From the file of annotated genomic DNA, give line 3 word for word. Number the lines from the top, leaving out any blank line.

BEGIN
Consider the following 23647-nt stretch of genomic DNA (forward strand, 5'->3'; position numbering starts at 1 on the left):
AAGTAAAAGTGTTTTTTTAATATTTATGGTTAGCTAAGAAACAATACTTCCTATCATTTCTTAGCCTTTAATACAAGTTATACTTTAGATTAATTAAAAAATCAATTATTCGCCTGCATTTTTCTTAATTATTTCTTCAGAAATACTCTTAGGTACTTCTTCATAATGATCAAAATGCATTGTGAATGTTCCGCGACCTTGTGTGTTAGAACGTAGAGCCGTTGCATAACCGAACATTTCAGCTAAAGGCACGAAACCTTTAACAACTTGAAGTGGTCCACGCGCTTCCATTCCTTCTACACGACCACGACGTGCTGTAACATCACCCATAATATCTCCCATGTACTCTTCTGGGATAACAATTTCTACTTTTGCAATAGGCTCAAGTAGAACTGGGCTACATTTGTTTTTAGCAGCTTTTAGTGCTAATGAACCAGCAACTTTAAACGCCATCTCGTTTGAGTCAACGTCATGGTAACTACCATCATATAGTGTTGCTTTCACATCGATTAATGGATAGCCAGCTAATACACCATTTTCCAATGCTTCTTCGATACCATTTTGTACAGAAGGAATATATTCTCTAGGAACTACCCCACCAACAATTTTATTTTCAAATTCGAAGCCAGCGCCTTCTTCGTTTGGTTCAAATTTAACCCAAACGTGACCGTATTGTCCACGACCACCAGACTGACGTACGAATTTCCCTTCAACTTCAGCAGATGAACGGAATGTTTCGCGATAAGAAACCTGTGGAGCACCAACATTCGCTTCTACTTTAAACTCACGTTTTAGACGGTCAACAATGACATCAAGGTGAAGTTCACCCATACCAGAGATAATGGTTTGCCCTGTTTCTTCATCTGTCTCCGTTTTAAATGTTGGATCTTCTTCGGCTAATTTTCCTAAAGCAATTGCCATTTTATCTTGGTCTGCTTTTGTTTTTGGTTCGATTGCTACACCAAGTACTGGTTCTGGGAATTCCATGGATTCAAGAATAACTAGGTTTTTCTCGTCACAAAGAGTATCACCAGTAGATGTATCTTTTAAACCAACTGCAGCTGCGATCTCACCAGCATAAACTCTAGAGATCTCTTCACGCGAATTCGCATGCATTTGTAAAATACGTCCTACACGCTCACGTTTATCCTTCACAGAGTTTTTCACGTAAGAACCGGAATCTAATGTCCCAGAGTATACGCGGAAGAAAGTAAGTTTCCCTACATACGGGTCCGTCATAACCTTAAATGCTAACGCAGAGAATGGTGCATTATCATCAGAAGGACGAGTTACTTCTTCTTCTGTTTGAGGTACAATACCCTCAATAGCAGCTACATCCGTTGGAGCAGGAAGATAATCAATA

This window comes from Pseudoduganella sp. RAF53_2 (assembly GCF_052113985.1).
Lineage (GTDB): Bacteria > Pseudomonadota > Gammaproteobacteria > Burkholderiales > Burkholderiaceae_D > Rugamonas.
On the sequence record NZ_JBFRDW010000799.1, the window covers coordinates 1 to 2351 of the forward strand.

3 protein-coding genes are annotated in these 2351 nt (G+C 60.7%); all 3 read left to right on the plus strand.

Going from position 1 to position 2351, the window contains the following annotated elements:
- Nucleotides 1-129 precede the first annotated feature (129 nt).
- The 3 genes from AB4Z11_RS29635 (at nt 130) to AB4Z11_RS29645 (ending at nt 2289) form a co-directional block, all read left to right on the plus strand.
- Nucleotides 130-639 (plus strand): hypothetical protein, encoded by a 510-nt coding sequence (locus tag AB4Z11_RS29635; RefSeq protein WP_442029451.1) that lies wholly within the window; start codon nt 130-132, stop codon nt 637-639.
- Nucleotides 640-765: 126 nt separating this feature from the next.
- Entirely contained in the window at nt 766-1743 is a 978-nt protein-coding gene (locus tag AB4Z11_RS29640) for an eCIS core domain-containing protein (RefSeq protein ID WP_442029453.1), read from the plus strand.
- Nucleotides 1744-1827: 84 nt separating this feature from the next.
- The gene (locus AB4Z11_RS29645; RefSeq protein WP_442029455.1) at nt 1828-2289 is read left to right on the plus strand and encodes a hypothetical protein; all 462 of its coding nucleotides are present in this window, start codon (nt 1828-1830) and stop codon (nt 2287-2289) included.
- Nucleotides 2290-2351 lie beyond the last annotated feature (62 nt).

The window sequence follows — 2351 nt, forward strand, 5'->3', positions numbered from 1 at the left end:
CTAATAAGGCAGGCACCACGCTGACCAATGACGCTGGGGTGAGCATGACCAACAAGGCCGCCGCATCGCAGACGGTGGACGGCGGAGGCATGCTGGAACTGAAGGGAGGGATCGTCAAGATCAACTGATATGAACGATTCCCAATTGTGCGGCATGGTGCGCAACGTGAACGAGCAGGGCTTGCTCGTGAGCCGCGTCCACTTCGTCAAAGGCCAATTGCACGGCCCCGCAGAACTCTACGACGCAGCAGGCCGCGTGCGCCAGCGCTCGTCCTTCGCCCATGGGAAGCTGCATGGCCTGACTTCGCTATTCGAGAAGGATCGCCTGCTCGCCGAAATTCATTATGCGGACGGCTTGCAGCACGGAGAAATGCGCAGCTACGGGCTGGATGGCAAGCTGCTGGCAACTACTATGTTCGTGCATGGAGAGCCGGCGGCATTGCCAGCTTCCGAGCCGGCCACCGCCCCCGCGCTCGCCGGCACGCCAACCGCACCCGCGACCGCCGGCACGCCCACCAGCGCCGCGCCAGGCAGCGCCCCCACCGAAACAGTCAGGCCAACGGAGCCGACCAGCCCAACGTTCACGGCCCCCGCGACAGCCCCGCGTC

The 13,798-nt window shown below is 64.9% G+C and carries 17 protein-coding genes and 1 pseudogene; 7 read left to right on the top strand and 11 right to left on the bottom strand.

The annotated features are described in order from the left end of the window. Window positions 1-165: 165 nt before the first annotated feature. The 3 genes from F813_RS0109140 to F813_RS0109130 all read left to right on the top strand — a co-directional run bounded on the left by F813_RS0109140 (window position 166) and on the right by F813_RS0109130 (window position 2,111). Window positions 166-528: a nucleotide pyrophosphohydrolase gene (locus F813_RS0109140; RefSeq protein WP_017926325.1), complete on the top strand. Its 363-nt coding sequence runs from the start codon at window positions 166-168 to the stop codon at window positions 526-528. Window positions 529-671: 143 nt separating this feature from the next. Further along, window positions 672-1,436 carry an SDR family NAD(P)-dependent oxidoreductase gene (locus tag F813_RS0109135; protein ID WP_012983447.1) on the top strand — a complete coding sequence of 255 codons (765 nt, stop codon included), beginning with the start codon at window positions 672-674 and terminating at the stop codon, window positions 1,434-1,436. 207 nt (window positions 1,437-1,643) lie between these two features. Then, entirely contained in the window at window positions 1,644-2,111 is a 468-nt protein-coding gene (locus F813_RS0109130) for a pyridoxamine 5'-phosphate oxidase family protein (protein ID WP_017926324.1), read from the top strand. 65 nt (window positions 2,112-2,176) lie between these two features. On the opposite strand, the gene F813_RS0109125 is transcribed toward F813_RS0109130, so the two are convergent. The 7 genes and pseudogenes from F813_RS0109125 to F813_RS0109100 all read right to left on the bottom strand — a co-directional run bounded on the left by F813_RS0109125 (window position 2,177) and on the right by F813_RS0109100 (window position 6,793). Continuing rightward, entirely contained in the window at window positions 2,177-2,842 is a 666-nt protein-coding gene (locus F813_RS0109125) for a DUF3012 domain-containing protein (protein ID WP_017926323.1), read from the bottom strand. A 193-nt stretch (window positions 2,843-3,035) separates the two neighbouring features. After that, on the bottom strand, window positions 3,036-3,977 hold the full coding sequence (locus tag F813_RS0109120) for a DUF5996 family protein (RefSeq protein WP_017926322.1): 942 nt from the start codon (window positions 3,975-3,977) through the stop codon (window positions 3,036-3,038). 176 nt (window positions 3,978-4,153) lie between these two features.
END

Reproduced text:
This window comes from Pseudoduganella sp. RAF53_2 (assembly GCF_052113985.1).